Helping at Mom’s

After we get home from church and change, we head south to Springfield, to help Mom pack. My sister Main and niece Erin are there, with Mom, surrounded by boxes. My specific job is to empty and take down the shed in the back yard. It’s a refreshingly discrete and concrete task, as opposed to all the ambiguities involved in deciding what to pack and what to throw away, decisions that require Mom or Main. So I don’t know how Dawn and Erin keep themselves busy without getting in trouble.

The shed was originally constructed with screws, but the screws are pretty much all rusted and just spin and don’t come out when I apply the power screwdriver to them. So I end up mostly kicking apart the shed. I use a hammer a little bit, but even better is a short length of two-by that I use as a battering ram. I have some tin snips that I use a couple times too.

The shed is full of dimensional lumber that apparently was once a deck off the back of the house. Glenn saved all the wood, like he saved everything else. There’s nails sticking out of the deck wood, and I try pounding them down, but give up after a while. There’s just too many boards. There are old lawnmower parts in there too. And two tires from Mom’s car three cars ago. And lots of plastic flower pots. Dog dishes. A big old folding sandwich-like sign. Fence parts. Just a lot of junk.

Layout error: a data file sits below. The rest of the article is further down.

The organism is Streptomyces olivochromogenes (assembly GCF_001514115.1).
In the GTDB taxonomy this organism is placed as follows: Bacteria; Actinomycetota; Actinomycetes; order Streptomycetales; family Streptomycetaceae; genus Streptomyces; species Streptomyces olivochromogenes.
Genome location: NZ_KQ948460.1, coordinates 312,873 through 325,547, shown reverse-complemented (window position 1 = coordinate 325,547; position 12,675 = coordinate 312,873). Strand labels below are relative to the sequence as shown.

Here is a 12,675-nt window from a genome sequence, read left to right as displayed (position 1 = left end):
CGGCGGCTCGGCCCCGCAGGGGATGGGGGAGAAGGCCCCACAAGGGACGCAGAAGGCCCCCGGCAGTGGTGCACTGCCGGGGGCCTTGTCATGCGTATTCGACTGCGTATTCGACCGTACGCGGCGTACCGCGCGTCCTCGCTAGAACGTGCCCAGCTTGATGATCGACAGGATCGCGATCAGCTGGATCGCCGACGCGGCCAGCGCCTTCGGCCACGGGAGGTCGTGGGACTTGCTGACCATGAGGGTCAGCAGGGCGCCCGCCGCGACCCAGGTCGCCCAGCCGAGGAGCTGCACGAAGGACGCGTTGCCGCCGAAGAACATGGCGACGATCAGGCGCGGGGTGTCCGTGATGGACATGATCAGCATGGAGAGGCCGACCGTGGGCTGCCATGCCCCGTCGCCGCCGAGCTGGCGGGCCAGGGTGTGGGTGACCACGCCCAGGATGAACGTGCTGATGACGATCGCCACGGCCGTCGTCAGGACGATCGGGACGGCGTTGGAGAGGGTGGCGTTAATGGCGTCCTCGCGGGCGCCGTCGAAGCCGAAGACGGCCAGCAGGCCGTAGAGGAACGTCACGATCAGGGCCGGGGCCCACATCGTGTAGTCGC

After I remove and separate all the junk and take down the shed I realize that I probably could have just dumped the shed over, over the stuff inside, without moving and separating everything, because the shed doesn’t have a floor. But I didn’t really know that until after I took stuff out. Then I knock apart the doghouse that none of Mom’s dogs would ever use. Then I join the gang inside for pizza.

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